For a band that claims to be "so three thousand and eight" this sounds awfully nineteen eight-ohs. Reminds me of Wang Chung somehow, even though it doesn't sound anything like them. What it does sound like is three or four different hooks searching for a song that ran into each other in a dark dance club hallway and decided to slither out onto the floor together in a minimalist conga line, never noticing how much their styles clashed with each other. The one bright spot is that by declaring this the music of the future, the Peas have guaranteed that it won't be. That's a relief, anyway.
Party In the U.S.A.
Despite its bouncy, universalist tone, the lyrics of this song reveal it to be nothing more than the usual declaration of egotistical, posturing self-importance. This isn't a party in the U.S.A., itís a party in one small part of the U.S.A., namely whatever part of Hollywood Miley Cyrus is currently occupying. Her only gesture to the outside world is inviting everyone else to watch her have fun. It makes sense that she namechecks Jay-Z, since this song shares an attitude with any number of self-aggrandizing rap records, including Jay-Z's latest. I know it's too easy to criticize Cyrus as a spoiled celebrity princess, but in this case it's true.
Jay Sean featuring Lil Wayne
In which Lil Wayne expands his already enormous empire by guesting on a record by a British crooner who sounds like Flo Rida run through some kind of teen pop converter, the two of them bouncing along like the little cupids Wayne mentions on his cuter than ever rap. Can an appearance on Hannah Montana be far behind?
You Belong To Me
The combination of charm, talent, and intelligence Swift possesses isn't just rare in nineteen-year-olds, it's rare in pop singers of any age, and almost guarantees, if she can keep going, that she will be not just a major talent, but a major artist in the years to come. The best sign of this isn't in her obvious skill as a performer, but her lack of pretension. Light romantic fluff like this may seem unimportant, but the near perfection of this record suggests a sense of balance and understanding and empathy that may ultimately be of more value than all her other talents. No one that I know of documents the inner life and dreams of teenagers better than she does (if you haven't heard "15", what are you waiting for?). Lyrically, some of this is received and stereotypical, but the performance is so perfect you believe every word of it. She's just getting started.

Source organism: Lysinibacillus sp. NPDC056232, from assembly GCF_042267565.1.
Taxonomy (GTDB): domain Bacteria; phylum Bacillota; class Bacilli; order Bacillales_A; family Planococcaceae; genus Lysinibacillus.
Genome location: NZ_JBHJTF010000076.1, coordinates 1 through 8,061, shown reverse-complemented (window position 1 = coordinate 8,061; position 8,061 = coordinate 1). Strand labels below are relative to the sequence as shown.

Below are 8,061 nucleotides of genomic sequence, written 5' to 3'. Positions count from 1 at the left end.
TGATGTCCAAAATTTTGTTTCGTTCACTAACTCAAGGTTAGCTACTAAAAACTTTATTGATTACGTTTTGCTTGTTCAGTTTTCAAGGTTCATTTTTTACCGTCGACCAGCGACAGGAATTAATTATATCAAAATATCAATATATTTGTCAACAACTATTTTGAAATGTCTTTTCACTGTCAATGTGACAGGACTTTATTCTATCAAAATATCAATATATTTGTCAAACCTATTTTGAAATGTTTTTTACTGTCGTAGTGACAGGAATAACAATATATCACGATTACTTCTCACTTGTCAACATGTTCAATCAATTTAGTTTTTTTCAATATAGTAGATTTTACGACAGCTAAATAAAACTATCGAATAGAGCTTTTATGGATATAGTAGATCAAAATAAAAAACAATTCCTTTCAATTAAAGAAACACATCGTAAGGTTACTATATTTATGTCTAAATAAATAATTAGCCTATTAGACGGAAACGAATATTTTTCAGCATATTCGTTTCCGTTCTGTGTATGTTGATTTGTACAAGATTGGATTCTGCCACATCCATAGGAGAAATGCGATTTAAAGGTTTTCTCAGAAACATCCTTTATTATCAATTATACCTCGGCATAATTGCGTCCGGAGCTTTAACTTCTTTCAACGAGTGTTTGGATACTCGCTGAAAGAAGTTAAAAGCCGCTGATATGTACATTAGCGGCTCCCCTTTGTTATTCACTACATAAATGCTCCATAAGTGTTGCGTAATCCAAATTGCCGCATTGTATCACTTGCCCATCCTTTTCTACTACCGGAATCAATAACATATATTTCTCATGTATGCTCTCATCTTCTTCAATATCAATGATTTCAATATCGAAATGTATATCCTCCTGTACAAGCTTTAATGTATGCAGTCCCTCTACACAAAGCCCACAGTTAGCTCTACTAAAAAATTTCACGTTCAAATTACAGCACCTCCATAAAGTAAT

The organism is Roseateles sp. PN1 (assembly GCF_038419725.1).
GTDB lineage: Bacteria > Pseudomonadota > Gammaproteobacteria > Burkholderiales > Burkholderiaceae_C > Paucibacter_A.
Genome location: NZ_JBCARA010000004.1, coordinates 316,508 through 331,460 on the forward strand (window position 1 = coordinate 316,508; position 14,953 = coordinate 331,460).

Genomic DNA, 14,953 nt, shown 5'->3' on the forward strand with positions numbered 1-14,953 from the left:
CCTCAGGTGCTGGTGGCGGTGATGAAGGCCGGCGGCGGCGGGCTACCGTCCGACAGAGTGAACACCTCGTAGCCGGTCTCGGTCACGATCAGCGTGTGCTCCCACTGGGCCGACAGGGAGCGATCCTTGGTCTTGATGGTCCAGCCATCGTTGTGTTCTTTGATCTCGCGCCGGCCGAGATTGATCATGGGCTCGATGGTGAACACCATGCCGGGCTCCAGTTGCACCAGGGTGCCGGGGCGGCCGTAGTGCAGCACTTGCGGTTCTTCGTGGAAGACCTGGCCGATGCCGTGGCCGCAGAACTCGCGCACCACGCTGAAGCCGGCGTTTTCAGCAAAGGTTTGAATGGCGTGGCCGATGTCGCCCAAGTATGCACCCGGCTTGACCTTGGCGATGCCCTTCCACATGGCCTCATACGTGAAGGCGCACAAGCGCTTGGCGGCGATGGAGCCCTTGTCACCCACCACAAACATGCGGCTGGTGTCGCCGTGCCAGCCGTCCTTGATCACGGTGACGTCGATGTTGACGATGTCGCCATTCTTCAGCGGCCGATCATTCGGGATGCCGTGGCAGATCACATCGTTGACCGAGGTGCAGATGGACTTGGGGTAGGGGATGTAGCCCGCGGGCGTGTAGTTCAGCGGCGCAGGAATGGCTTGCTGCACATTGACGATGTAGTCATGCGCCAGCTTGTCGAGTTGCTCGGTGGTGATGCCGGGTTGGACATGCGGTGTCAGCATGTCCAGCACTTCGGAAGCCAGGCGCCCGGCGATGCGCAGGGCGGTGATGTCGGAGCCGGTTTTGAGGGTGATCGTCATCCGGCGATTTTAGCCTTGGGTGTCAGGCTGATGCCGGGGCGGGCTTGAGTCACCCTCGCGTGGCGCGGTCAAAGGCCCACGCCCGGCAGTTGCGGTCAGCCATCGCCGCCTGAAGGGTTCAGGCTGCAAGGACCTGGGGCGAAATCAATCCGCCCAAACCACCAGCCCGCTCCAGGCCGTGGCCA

Run This Town
Jay-Z featuring Rihanna and Kanye West
Jay-Z's career is becoming confusing. On American Gangster he was on top of his game, cool and confident. Without Denzel Washington's example, however, he seems a little more insecure. "D.O.A." was just dumb, and this negates a not bad black pride rap by ending with West belittling a woman for having less fashion sense than he does. And why would anyone who hates autotune feature Rihanna, who sounds like a machine even without the help of special effects? If these guys are the new Rat Pack, then this is the original Oceans 11: lazy, self-absorbed, and self-satisfied.
Kings of Leon
You can understand why this sells. By linking emo with epic rock borrowed straight from U2 and burying it all under a muffled production that makes them sound both more intelligent and humbler than they really are, Kings of Leon manage to score off any number of genres all at once, with the metal influenced drums providing the demographic icing. Underneath is the usual rock nerd self-pity, southern division, with vocal tricks that make them sound like they really mean it without sounding like simplistic, sentimental jerks--a neat trick I doubt they'll ever be able to pull off again. It took them six months to get this into the top ten; now I fear they'll be there forever.
Best I Ever Had
When I first heard this, I pegged Drake for a slightly more soulful version of Kanye West. Turns out I was only half right, or maybe a third. His raps are an almost even mix, in terms of rhythm and rhyme, of West and Lil Wayne--almost as clever, too. It's not a perfect synthesis--there are still a few seams showing--but it's impressive nonetheless. On top of that he has something that neither West nor Wayne possess: a respectable soul man croon (when Wayne croons it's a joke; when West croons it's painful). Mix those three together into a single voice and give him time and space to create a sound and personality that's his own and he could take over the world (he's got the looks, too, in some photos he reminds of the young Marvin Gaye). But first he'll need to figure out something to say besides "fuck".
Knock You Down
Kerri Hilson featuring Kanye West and Ne-Yo
Hilson's first two singles failed to break pop not because she doesn't have talent, but because that talent moves in decidedly eccentric directions. Here, with help from West and Ne-Yo, she finally makes the big time. Unfortunately, she also lets Ne-Yo steal the record, and it's hard not to wonder how much of an impression she herself is making on the audience. This is a good song, with a great chorus, but Danja's production, which is too busy, almost loses it, and I suspect without Ne-Yo it wouldn't even have made top thirty.
Good Girls Go Bad
Cobra Starship featuring Leighton Meester
Coming on the heels of Lady GaGa and 3Oh!3, this single suggests a new trend: bombastic electro-influenced records about women losing (or intentionally throwing away) their inhibitions. This one buries the sexism a bit, ups the overall silliness quotient and includes an appearance by a member of the cast of Gossip Girl, which should cement the idea in the minds of culture watchers nicely. Now that this is a hit, there should be a piece in the New York Times Style section before the summer is out.
Hotel Room Service
"I Know You Want Me (Calle Ocho)" was dumb and catchy. This is just dumb.